Twelve years of living in California have, in the main, not touched my essential Britishness. I still pronounce route the same way as root. I do not have acquired that odd aversion to using the letter “u” when writing about my favourite colour. However, there is one glaring exception; I have fallen for “America’s Pastime“: the game of Baseball.
The 2018 baseball season is approaching its climax; the World Series. I am writing this article ninety minutes before Game 7 of the NLDS. The winner of that game will join the Boston Red Sox to compete in The Fall Classic. Last year’s losing team, the LA Dodgers, take on the Milwaukee Brewers. The Brewers lost their one World Series appearance back in 1982.
Milwaukee Brewers Wine
Beer is the drink most associated with baseball. This is even more true for the team from Milwaukee since their name is a nod to the city’s most famous industry. Thus, seeing a bottle of Milwaukee Cabernet Sauvignon in a local grocery store was surprising.
There were bottles from four other teams. The Washington Nationals and Minnesota Twins cost $7 a bottle. The Pittsburgh Pirates cost $6 a bottle. The Los Angeles Angels of Anaheim cost $5, the same as the Brewers wine. Given the low price, the team’s place in the playoff, and the cool logo that they sport; it was an easy choice.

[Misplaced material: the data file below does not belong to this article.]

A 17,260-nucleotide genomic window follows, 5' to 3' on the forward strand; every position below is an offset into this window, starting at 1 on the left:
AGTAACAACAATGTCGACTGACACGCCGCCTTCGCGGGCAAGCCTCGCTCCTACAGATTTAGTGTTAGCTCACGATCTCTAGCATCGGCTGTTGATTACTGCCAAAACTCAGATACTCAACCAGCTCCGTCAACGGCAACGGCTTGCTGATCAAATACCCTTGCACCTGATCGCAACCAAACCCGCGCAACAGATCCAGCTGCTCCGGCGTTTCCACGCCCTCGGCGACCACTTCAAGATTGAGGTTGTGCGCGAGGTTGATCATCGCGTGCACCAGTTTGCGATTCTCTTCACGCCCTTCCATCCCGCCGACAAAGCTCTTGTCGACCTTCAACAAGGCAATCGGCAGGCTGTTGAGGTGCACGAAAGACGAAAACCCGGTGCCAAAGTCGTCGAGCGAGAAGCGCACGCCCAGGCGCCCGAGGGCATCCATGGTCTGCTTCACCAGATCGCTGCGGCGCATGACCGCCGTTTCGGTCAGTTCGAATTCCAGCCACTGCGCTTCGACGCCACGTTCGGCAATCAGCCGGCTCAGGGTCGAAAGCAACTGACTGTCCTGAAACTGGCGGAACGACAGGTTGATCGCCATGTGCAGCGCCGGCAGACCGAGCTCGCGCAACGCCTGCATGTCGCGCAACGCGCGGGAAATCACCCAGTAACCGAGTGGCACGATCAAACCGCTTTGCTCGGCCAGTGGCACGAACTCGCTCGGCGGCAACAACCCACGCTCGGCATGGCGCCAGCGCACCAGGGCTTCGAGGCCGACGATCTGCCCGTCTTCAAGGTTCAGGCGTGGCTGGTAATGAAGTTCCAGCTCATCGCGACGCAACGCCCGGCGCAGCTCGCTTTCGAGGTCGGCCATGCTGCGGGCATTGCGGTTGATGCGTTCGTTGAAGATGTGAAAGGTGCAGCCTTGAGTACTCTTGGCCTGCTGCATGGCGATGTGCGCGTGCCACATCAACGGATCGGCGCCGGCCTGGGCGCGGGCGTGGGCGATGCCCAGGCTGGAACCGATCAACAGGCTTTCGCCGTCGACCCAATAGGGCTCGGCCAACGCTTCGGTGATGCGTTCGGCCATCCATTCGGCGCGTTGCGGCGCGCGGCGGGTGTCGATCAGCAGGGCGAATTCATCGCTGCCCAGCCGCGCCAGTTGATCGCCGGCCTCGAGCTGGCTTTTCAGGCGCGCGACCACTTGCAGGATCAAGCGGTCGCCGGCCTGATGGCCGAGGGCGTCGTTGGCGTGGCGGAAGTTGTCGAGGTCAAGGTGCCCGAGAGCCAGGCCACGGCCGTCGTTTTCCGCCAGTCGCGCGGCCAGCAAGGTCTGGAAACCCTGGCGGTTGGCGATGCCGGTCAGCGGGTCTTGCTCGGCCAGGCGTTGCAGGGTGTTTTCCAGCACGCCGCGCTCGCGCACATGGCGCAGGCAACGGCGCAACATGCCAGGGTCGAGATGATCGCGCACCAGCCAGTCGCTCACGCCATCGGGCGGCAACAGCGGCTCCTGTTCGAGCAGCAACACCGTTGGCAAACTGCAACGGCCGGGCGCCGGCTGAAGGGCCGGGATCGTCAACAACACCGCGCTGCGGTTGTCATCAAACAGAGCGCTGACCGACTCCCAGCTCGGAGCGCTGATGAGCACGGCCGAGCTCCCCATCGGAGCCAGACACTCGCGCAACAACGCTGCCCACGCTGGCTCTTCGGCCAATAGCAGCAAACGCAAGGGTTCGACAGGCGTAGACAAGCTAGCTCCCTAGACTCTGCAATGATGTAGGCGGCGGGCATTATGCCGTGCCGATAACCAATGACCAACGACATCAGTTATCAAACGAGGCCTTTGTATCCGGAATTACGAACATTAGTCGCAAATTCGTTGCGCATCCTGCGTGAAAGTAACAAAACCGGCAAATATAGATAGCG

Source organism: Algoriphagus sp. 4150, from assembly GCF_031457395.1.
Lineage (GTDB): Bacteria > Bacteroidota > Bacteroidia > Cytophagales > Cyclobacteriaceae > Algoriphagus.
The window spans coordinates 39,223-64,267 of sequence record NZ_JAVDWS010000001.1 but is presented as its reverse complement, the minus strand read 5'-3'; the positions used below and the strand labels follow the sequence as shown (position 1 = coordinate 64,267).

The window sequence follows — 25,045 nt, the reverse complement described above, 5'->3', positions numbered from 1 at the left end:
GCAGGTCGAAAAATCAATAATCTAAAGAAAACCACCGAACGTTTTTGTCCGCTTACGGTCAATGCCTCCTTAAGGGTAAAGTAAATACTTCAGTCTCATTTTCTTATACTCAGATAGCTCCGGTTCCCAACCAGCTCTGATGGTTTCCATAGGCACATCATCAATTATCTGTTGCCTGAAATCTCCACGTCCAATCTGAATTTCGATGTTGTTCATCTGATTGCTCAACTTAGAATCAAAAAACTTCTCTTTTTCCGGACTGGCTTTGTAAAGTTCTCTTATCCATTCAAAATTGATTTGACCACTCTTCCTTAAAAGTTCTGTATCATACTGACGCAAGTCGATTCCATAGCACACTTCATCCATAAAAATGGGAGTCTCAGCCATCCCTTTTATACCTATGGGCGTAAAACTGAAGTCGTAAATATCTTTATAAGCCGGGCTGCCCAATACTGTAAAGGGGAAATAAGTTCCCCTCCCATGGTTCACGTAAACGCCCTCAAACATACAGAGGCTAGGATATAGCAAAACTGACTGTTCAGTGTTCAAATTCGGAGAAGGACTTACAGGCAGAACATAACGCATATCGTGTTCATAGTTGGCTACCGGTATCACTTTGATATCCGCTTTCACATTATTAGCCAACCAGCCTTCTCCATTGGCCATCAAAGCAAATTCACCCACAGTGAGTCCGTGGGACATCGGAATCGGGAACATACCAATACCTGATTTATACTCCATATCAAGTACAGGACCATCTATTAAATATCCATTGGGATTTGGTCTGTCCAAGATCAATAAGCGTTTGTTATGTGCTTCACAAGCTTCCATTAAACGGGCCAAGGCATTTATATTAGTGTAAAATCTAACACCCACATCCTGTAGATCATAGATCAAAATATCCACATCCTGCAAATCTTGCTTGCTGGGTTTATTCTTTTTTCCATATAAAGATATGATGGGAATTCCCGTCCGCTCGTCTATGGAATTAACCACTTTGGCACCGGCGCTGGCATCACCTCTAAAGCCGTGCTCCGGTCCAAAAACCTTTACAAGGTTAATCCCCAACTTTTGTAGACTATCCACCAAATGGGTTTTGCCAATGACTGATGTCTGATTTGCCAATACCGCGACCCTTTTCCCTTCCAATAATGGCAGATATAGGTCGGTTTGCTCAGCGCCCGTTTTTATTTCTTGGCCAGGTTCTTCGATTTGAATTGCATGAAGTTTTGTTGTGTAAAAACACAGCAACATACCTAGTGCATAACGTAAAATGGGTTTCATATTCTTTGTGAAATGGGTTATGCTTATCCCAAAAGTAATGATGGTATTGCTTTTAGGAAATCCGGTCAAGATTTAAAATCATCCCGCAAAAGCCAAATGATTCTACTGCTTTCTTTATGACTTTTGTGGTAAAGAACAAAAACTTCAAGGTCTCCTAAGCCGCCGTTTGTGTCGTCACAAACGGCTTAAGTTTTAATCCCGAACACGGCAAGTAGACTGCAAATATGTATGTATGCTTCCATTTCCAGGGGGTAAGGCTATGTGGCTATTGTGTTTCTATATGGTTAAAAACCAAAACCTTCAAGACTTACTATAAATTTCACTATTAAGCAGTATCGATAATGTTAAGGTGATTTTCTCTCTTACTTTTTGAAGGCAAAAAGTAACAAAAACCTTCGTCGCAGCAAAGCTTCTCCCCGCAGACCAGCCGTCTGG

Apart from the irony of wine with a Brewers label, there was another thing that caught my eye. The logo is one of the best in Major League Baseball. At first glance, it is a baseball glove with a ball at the centre of the mitt. On closer inspection, you can see that the thumb and fingers show the team’s initials. The team replaced this logo back in 1994.
Tasting Milwaukee Brewers Wine
The label states that the wine is California Cabernet Sauvignon. The company responsible is in King City. This is a city in Monterey County.
The nose was of medium-low intensity. Subdued fruit notes of redcurrant played second-fiddle to leather and a whiff of alcohol. The nose was not unpleasant, but neither was it appealing.
A thin mouthfeel led to a flabby wine. Dusty tannins did not overwhelm the red fruit flavours. The short finish adds a taste of a dirty penny. There is none of the grape juice sweetness that mars so many sub ten dollar California Cabs.
For the $5 price, this is not as bad as I expected. However, if the signs in the supermarket are to be believed, the original price was $20. There are many far better wines at that price point.
We purchased this wine at Grocery Outlet in Fairfield, CA.